That’s pretty well understood because it’s understood through the intuitive experience that comes from driving a car every day. There’s a need to create that same level of understanding, of respectful understanding around public transport. And I generally take the view that what that requires is persistent, patient, compassionate explanation, which is what I try to provide.

I’ve been around plenty of battles where some political interest torpedoed a worthwhile project or, in some cases, built a non-worthwhile project, which I would define as a project that didn’t serve their own goals, let alone anyone else’s.

So I’ve been around plenty of those processes and rather than devote… I am certainly helpful around those processes, but the work that I really enjoy is the work of trying to change the whole dialogue by virtue of helping to build a more durable understanding. And my experience from the blog and also from the conversations I’ve had around my forthcoming book is that many, many citizens want that understanding, know they don’t have it and are desperate for someone to explain the public transport decision and the choices that it requires much more clearly than anyone is doing.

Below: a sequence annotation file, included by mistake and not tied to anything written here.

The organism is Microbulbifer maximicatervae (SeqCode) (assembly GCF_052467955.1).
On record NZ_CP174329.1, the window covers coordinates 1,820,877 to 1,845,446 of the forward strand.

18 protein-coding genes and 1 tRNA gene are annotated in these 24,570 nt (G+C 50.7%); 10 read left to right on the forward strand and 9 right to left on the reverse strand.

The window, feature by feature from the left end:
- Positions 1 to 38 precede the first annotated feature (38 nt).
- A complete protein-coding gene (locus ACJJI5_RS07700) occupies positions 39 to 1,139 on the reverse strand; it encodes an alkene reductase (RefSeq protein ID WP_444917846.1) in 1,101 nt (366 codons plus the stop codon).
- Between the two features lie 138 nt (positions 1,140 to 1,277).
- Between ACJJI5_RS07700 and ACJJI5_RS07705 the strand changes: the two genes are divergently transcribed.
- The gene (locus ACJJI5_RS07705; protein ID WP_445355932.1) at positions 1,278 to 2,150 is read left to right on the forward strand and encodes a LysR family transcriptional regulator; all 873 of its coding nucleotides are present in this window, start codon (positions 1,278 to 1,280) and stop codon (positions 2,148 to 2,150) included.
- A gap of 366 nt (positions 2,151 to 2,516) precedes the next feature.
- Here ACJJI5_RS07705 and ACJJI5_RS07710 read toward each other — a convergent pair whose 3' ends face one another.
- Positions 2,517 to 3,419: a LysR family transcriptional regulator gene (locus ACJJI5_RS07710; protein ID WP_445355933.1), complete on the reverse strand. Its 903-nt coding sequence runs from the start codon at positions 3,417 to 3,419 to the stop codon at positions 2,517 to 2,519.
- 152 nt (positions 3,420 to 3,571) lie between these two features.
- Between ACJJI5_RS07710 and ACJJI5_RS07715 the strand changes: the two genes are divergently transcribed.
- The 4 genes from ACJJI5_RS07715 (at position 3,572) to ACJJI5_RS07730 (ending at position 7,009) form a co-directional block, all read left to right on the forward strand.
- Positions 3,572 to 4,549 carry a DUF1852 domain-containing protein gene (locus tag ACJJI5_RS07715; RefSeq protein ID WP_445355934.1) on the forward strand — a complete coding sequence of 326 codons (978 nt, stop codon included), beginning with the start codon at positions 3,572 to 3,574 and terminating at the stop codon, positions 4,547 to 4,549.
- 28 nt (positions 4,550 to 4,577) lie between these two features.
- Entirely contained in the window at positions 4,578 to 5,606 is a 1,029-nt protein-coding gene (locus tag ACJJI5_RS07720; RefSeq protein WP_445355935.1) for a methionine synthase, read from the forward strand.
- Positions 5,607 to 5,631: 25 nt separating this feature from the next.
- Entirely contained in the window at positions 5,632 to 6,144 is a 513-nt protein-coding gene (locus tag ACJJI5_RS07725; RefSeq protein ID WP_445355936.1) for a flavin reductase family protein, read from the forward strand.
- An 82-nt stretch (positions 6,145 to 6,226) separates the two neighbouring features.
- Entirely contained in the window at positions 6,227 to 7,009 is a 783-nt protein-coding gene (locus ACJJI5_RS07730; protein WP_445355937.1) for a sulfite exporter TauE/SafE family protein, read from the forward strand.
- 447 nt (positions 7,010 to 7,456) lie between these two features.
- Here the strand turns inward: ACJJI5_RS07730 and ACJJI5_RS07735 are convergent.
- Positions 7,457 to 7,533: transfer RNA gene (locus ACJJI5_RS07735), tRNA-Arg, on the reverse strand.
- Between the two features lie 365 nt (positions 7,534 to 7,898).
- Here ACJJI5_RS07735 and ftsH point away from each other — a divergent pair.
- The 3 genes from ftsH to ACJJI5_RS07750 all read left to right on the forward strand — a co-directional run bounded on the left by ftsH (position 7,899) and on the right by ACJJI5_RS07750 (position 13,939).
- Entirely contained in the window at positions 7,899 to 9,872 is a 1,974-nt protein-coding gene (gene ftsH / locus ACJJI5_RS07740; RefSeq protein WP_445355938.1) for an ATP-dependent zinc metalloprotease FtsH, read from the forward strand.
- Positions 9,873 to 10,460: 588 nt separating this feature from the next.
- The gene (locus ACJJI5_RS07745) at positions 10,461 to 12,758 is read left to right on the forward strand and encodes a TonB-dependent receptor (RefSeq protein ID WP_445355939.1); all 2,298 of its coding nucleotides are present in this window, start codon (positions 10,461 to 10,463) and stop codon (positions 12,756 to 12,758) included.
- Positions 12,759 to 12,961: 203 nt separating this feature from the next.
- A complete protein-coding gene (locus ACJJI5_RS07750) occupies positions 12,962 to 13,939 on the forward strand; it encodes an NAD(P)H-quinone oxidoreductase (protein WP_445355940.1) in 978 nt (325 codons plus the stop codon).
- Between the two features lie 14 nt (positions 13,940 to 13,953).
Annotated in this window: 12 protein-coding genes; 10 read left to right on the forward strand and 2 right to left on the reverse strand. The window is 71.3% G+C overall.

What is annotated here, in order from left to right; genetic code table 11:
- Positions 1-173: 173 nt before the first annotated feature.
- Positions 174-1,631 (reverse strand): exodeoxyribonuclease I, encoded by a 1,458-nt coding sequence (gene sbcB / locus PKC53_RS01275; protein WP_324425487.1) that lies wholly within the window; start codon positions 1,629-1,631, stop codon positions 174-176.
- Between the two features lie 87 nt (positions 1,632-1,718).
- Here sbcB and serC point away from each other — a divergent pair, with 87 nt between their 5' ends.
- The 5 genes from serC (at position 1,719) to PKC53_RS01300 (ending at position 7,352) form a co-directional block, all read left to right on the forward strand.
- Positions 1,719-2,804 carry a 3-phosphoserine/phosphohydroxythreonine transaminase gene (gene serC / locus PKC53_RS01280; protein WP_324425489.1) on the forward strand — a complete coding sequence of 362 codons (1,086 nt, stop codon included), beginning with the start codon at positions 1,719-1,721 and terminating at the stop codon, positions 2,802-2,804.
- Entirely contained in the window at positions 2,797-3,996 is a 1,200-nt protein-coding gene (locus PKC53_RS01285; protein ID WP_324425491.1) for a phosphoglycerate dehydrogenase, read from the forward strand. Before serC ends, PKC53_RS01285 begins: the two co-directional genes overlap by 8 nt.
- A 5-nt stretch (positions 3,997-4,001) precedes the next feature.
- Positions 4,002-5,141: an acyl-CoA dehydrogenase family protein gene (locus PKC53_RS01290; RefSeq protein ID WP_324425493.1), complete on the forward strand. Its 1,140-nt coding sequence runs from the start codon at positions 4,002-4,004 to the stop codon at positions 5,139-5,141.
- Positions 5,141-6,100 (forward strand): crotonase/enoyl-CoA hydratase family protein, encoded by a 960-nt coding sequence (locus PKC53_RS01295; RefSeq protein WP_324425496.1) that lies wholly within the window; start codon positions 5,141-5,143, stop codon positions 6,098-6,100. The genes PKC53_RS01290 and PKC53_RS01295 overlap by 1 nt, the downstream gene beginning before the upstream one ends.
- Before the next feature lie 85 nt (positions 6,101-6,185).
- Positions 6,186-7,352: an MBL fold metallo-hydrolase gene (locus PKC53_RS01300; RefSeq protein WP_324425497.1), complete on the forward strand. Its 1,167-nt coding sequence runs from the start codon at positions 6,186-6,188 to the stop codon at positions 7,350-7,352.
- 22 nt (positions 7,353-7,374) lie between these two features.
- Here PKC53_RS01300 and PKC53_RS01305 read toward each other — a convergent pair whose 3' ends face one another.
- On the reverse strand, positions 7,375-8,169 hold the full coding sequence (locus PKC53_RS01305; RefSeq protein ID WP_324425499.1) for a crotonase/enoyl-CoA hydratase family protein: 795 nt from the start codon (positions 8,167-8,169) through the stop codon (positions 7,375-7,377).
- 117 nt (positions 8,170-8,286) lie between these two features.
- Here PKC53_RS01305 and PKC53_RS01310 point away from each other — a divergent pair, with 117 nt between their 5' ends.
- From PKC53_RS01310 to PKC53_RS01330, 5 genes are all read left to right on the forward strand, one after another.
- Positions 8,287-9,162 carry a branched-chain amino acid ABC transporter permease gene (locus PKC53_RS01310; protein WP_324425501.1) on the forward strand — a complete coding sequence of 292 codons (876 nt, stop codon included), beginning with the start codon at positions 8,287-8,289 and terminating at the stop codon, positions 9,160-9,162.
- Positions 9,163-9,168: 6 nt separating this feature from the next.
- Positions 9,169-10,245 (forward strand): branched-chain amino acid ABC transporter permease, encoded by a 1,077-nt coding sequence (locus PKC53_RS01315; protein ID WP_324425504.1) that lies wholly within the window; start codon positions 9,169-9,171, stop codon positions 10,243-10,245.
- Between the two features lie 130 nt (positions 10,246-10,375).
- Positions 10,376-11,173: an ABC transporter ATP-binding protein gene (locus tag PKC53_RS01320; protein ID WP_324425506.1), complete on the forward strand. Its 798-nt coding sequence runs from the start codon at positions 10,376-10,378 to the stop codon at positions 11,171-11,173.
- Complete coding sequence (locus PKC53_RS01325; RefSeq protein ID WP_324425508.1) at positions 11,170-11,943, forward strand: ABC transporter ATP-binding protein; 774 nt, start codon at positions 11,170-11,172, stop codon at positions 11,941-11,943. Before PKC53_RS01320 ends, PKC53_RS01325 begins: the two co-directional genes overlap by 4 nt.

Gerry:

You used the term “respectful” there. It reminded me of Margaret Thatcher’s 8statement that anybody over the age of, I can’t remember what she said, 40 or something, who was still travelling by bus was a loser, and there was a song by Fatima Mansions called “Only Losers Take the Bus”.

Is that a perception still in the US, I guess, in particular? I know you’re not in the US right now but is that a perception in the US that public transport is for people who have failed in their life?

Jarrett:

Two corrections to that. It appears that although it was attributed to Margaret Thatcher, she may never have actually said it. But some other influential Tory very close to her said it and it’s somehow, in her presence and I guess she didn’t disagree or something and it somehow got attributed to her.

Second, the statement was even more inflammatory because the age she referred to was 26.

Gerry:

Oh my God!

Jarrett: